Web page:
“The fee reduction for renouncing American citizenship is a welcome step, but we should really be trying to reduce the onerous taxation and regulatory burdens that are driving overseas Americans to renounce their citizenship in the first place,” the Republicans Overseas’s message noted.
“We urge the State Department to support overseas Americans by making Congress aware that the United States is an outlier in its practice of citizenship-based taxation, and that moving to residence-based taxation would decrease the number of citizenship renunciations.”
Similar comments from other organizations and individual expats echoed these points – with all stressing the importance of getting as many comments submitted to the State Department as possible, from expats around the world, by “11/01/2023 at 11:59 pm EDT”.
And “the more personal your comment is the better!” the DA Global Taxation Task Force message pointed out.
John Richardson, a Toronto-based lawyer who has been helping American expatriates with their renunciations for the past decade, is among those who think the State Department needs to understand that people “are not renouncing because they want to, but because they have no other option.”
Especially those Americans who don’t plan to return to the U.S., for example, because they’ve retired abroad, or married a non-American and built a life overseas, lose patience, he says, with “the toxic combination of extra-territorial taxes and other burdens that the U.S. imposes on them.
“As they begin to realize the investment and savings opportunities that their relatives back home in the United States, and their neighbors and friends in their country of residence, enjoy that they cannot, simply because of their citizenship, they begin to see renunciation as their only option – and the fee they’re required to pay as an additional insult to their injury.”
Accidentals: ‘The fee…remains excessive’
One organization with a slightly different take was the Association of Accidental Americans. Today it emailed its more than 1,400 members for the second time since Oct. 16 to urge them to tell the State Department that, for so-called “accidental” Americans who have “never lived, studied, worked, or voted in the United States,” yet who have no choice but to renounce to avoid the “significant burden” U.S. citizenship is causing them, “the fee of US$450… remains excessive.”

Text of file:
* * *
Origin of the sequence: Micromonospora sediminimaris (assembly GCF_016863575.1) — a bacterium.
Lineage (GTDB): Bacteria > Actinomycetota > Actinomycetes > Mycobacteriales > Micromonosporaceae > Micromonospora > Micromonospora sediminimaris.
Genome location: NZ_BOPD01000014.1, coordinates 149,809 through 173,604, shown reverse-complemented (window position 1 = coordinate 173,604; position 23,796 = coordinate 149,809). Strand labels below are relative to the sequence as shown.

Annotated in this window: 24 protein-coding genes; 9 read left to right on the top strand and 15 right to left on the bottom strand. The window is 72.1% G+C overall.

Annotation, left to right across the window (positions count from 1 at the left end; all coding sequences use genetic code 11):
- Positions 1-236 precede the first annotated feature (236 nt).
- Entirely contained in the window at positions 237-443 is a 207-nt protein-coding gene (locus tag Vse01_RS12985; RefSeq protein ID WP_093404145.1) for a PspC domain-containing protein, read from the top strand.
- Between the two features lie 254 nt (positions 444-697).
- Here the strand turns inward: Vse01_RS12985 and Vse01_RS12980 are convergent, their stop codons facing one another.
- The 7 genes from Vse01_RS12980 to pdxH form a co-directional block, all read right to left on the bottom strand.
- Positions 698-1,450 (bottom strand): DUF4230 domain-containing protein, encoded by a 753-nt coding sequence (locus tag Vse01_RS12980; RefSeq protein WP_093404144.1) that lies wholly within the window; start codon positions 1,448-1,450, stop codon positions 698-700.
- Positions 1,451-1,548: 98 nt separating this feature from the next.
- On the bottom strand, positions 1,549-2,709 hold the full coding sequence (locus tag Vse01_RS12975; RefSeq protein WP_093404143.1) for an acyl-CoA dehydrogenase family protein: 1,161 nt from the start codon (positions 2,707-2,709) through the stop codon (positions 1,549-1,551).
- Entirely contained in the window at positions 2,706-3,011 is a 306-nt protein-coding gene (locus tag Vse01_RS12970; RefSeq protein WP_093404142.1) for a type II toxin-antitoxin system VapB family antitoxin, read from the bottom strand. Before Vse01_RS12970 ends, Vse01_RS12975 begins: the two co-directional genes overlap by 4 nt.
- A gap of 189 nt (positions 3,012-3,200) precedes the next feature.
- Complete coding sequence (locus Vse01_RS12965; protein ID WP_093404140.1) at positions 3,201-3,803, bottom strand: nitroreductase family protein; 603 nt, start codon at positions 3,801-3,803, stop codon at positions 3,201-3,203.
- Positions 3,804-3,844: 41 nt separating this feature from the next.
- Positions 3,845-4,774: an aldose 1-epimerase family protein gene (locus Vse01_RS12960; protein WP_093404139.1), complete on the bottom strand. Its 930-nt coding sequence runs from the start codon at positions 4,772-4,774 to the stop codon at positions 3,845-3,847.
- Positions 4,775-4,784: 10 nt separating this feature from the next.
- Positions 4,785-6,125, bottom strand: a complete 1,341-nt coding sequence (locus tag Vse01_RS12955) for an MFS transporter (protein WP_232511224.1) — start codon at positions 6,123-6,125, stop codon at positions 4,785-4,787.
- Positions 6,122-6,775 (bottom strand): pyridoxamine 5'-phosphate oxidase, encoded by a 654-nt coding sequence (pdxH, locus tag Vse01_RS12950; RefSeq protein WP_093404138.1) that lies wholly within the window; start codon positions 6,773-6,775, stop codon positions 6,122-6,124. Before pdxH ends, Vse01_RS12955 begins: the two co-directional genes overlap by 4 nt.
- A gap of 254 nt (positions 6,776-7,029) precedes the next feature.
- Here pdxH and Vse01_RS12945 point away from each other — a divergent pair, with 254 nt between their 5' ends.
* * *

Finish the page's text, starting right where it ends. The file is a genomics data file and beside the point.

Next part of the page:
The AAA has been an active crusader against the fee for processing expatriating Americans’ CLNs (Certificates of Loss of Nationality) since the organization was founded in 2017, often pointing out that until FATCA was signed into law in 2010, U.S. citizens weren’t charged anything at all to give up their citizenship. Then, beginning in 2010, it was set at US$450, and raised to US$2,350 in 2014.
Congressman Beyers: hint of role of FATCA in expat divorces
In a separate but related matter, US expats around the world have been tuning in to an hour-long YouTube recording
of what some have described as a fascinating online interview the other day of U.S. congressman Don Beyer, a senior Democratic member of the House of Representatives who spent four years as the U.S. ambassador to Switzerland and Liechtenstein, ending in 2014.
The reason DATTF chair Rebecca Lammers sought to interview Rep. Beyer (pictured) was because he, along with fellow Democratic Rep. Dina Titus of Nevada, recently introduced a bill aimed at fixing at least some of the problems currently being faced by US expats (known as the Tax Simplification for Americans Abroad Act of 2023 (H.R.5432)).
Reps Beyer and Titus have emerged over the past year or so as the loudest voices in Congress currently speaking out on behalf of American expats.
Their bill was introduced on Sept. 13, just a few weeks more than a year ahead of the 2024 U.S. presidential election.
Among the comments made by Beyer during the interview that seemed to catch many American expats’ attention – at least to judge by their social media postings – was an observation that “at least anecdotally” he felt that FATCA had played a role in some expat divorces in Switzerland, as certain non-American spouses lost patience with the U.S. government’s interference in their partner’s financial affairs.
Said one American expat afterwards, on X, formerly known as Twitter: “I have told people in the past [that] breaking up marriages is just another among the litany of disasters caused by US taxation exceptionalism and have been laughed at, [but] here [it] is from a congressman.”
Beyer said he, like many American expats today, had a bank account closed by a bank “the moment I left the country” (to move to Switzerland, when he became ambassador), although he said the problem was the “complexity” of the regulations and not their existence, which he said was “justifiable” in the cause of curbing tax evasion by high-income citizens living at home or
During the interview, Rep. Beyer repeatedly agreed with Lammer’s examples of problems with the way U.S. expats are taxed, and otherwise handled, by their government, while at the same time, explaining the difficulties he, Rep. Titus and others in Washington faced in their efforts to improve things.
Editor’s note: Those interested in contributing their thoughts to the State Department’s forum on the question of its proposed renunciation fee reduction may click here, and follow the instructions.